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It's a Terrible Cliché, but Work Smarter

Alan Sallabank, award winning Dubbing Mixer and Sound Editor, owner of 8dB Sound and known for his work on the likes of The Jungle Book, Finding Dory, Doc Martin and Plebs, has found himself using new technologies and having to diversify his working practices since the break of the pandemic.


Sallabank has like many, been working hard ensuring that 8dB Sound can offer Covid-19 safe facilities; working to the absolute highest standards, while also trying to make the process as seamless as possible for artists and clients. His hard work has paid off by the studio being approved by the Screen Actors Guild – American Federation of Television and Radio Artists, for Covid-19 Safe operating procedures for Voice Recording. “Being forced to adapt our working practices we have also pioneered a fully functioning Remote Pro Tools recording rig to send to voice artist’s homes” said Sallabank. “We can also arrange multiple remote attendees with individual talkback direct to the talent using Sourcelive 3.”


“I’ve been doing a lot of beta testing for Avid Pro Tools, Avid Surfaces, Dolby Atmos, iZoptope RX8 and Source Elements since the pandemic hit” added Sallabank “There’s a common theme to the recent testing as its about democratising post production technology, so that the incredibly talented people who used to pack onto crowded public transport to get to work, are able to effectively work from home, in such a way that it is sustainable and indeed desirable.” Sallabank specialised in Immersive/Surround Sound and Digital Audio, starting with Steinberg Pro12, AudioFile, Pyramix, Sadie, Akai, Waveframe, Sound Station and ProTools. He did his first Dolby Surround mix in 1993, and his first Dolby & DTS 5.1 mixes in 1997. He is on the beta teams for Avid Pro Tools, Avid Surfaces/Eucon, iZotope RX, Nugen Audio, Dolby Atmos & Source Elements.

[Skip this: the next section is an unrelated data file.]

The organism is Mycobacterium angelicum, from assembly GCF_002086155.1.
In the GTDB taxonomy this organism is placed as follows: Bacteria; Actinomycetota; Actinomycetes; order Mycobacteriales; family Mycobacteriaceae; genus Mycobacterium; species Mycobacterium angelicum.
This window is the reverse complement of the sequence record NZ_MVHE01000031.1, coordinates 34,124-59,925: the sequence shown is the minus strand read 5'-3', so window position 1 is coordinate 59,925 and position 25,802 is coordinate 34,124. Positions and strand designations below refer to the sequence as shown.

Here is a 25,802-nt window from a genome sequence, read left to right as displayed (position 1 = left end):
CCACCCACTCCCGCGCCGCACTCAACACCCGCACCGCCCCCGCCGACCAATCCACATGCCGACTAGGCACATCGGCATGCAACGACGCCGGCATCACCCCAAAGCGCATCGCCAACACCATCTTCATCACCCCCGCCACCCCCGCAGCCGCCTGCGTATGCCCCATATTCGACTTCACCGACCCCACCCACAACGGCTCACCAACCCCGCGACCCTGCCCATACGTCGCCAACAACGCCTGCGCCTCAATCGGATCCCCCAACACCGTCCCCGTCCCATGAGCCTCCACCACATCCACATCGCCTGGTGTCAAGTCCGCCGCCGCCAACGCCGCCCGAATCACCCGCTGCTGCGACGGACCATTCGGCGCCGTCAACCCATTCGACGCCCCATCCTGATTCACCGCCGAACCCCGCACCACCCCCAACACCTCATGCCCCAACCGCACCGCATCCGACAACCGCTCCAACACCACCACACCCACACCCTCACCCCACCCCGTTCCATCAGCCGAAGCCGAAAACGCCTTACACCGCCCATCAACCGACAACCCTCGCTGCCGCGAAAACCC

Sallabank views his job as that of translator, taking the creative brief and translating it into technical actions. “If I do it right, the average listener doesn’t hear the “cogs whirring” and has an almost subliminal reaction. It’s all about getting the viewer absolutely engaged in the sound. The difficulty comes sometimes when things get “lost in translation”, or there are aspects that can’t easily be communicated over some mediums, such as smart phones vs. cinema. But when we’re all on the same page, it’s great and very fulfilling.”


As for his approach to the final sound required he says “You need to get in the head of the creatives who are making the piece, but also be aware that on most occasions, you are making a product, which has to sell, or is designed to sell something else. Never get romanticised by something being an “artistic masterpiece”. At the end of the day, if it doesn’t make money or gets terrible reviews/ratings, there won’t be another one.”